Doctors recommend getting a colonoscopy to check for colon cancer every 10 years, starting at the age of 50.
Kim Bro, of Cedar Rapids, turned 50 in December so she made an appointment to have a colonoscopy on Feb. 1. “I’m a nurse so I know the importance of early detection screenings,” Bro says.
What she couldn’t know is how crucial it was that she not procrastinate or put it off. Her first colonoscopy more than likely saved her life.
“I went in thinking, ‘It will be fine, and I’ll go back in another 10 years, no problem.’ Well, they found a very large polyp; it was five to six centimeters,” Bro says. “They tried removing it all, but they couldn’t because it was already attached to the colon wall. It had been there, Dr. Nielsen said, probably two to three years already.”
Bro was shocked to find out she would soon have to have surgery to remove one-third of her colon.
“I was totally surprised.”
Although the polyp had not yet turned into cancer, it had fingerlike projections which can become cancerous. “That’s how it spreads to your other organs. It had those projections, but it had not moved beyond my colon wall.”
“I was really close to this being cancer, so I was just very lucky that I decided to go when I went. It was really close, too close. I caught it just in time before it turned into cancer.”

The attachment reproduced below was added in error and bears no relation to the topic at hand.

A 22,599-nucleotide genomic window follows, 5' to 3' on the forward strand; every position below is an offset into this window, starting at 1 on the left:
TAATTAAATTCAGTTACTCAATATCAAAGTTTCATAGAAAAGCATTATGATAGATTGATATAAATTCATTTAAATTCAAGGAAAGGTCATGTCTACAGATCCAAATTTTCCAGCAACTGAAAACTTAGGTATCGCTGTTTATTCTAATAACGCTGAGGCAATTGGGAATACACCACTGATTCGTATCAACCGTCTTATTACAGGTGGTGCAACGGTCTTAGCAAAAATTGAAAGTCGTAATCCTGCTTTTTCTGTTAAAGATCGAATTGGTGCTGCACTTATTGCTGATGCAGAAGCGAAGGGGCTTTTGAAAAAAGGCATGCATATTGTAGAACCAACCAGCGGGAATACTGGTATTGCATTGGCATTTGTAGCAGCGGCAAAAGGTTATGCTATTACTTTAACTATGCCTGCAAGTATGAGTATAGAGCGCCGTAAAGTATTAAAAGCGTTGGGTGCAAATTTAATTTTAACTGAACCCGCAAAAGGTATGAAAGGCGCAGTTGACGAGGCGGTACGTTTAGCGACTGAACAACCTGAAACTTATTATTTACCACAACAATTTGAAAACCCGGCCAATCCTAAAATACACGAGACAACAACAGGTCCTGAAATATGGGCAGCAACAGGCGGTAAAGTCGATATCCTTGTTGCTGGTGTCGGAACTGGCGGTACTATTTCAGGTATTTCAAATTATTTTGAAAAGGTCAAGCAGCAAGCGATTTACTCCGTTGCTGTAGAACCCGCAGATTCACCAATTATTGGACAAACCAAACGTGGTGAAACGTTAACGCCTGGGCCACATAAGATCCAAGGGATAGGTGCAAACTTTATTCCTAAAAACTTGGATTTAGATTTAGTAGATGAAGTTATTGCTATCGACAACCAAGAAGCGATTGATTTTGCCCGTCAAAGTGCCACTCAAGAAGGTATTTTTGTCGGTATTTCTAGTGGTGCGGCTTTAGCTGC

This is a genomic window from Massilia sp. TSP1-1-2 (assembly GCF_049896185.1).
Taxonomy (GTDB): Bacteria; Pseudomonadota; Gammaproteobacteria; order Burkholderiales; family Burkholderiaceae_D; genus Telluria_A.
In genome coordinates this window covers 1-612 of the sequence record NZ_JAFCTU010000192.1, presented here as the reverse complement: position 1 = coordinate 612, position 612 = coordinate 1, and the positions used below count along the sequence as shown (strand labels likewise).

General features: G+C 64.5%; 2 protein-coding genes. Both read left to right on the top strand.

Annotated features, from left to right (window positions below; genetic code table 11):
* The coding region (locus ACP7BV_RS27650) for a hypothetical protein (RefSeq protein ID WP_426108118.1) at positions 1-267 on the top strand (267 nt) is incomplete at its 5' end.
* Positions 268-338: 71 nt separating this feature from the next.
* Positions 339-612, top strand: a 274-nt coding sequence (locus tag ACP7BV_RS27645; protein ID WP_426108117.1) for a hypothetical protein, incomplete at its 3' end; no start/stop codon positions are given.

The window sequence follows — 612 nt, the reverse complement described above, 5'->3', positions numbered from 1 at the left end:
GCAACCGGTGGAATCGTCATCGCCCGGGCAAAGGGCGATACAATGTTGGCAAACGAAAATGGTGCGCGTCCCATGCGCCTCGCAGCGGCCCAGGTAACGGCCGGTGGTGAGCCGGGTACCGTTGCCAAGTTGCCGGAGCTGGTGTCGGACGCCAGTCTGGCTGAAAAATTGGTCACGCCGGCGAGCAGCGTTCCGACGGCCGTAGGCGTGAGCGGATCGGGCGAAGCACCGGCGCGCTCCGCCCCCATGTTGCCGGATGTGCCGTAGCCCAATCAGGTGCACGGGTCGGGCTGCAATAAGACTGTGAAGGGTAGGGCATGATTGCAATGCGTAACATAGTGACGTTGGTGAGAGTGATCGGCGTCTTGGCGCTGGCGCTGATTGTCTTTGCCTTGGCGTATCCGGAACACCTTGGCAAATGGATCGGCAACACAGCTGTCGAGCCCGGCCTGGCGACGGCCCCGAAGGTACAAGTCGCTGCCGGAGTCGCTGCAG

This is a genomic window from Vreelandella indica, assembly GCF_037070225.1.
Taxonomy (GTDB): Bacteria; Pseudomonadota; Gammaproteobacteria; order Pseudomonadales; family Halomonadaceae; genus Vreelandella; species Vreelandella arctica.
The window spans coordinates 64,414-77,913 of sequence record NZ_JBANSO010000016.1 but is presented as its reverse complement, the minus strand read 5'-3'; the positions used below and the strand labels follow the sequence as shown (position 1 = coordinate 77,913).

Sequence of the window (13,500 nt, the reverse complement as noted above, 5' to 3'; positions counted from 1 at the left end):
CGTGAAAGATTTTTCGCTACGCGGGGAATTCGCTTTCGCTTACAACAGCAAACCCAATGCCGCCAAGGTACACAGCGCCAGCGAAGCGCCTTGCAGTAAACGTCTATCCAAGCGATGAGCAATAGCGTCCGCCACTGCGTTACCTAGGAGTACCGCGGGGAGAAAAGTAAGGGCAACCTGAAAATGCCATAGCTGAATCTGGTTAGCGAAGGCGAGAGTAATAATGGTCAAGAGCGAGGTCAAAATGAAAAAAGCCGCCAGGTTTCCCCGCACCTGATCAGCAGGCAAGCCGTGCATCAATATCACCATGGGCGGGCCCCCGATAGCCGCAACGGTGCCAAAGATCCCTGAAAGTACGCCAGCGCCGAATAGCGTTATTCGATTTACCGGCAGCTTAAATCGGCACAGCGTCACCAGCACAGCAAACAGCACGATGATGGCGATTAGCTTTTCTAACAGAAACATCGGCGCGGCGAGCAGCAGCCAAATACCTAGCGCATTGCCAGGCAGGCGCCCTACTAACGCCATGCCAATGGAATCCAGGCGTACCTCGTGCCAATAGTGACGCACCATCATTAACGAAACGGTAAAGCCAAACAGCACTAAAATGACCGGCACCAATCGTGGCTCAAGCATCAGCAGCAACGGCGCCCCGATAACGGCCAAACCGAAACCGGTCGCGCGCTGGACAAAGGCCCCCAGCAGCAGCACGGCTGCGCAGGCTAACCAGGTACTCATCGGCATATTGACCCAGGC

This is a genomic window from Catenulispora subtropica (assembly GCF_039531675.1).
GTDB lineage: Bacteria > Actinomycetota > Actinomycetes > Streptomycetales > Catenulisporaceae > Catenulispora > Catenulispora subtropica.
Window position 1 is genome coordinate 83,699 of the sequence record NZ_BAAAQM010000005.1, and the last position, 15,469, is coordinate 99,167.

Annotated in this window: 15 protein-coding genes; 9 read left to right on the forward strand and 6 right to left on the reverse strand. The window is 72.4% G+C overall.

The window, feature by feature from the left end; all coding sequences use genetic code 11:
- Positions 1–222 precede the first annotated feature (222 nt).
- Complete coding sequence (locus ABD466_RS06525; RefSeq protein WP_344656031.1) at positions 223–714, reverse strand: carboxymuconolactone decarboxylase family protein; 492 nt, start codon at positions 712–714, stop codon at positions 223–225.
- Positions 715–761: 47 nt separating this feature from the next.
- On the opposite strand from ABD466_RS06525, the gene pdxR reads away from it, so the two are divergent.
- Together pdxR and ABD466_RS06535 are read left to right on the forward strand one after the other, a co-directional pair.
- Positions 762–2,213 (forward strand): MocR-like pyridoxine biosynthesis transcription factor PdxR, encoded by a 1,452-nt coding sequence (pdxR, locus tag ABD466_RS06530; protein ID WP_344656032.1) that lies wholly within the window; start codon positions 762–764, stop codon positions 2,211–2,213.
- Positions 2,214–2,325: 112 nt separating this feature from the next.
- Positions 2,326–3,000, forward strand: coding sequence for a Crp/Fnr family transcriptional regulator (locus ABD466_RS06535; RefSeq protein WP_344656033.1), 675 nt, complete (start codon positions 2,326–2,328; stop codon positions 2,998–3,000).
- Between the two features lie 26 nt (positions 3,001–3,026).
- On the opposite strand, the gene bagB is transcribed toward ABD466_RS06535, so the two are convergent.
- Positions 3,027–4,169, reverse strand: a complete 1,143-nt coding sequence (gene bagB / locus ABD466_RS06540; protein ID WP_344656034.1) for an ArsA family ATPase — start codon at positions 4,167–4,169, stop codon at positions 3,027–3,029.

Bro had laparoscopic surgery less than two weeks later, on Feb. 13. “All of the pathology has come back, and there are no cancer cells whatsoever, which I’m very thankful for. If I had waited until the age of 51, it would have been a totally different outcome.”
Bro feels very fortunate that she doesn’t need to have chemo or radiation and can pretty much eat the same diet and enjoy the same activities she did before her surgery.
Bro doesn’t have a family history of colon cancer, but her family had been touched by the disease. Her father-in-law survived a bout of colon cancer several years ago, causing Bro’s husband, John, to get regular screenings.
In the same way, Bro didn’t have any risk factors for colon cancer.
“I don’t smoke. I’m active,” she says. “I belong to Farrell’s. I work out six days a week. I actually did kickboxing the morning of the colonoscopy,” she jokes.
An assistant professor of nursing at Mount Mercy University, Bro also works part-time at St. Luke’s Heart Center. Years ago, she actually helped administer colonoscopies when she worked in an endoscopy unit, giving her an insider’s perspective on the procedure.
“I know from being a nurse that some people are polyp makers,” she says. Some people will have a handful of polyps every time they’re screened. “Some people don’t ever get polyps.”
She won’t know if she’s prone to more polyps until she goes back for her next colonoscopy in three years. “Three years to the day,” she says.
Thinking of her adult children, Bro has already told son Tyler, 22, and daughter, Carly, 19, both students at Iowa State University, that she’ll personally schedule their first colonoscopies when they each turn 40.
Bro hopes her story will encourage others to be screened. At least two of her nursing students have mentioned that their mothers who are in their early 50s hadn’t gone in for a colonoscopy yet. “But now, because of my story, they’re going to go.”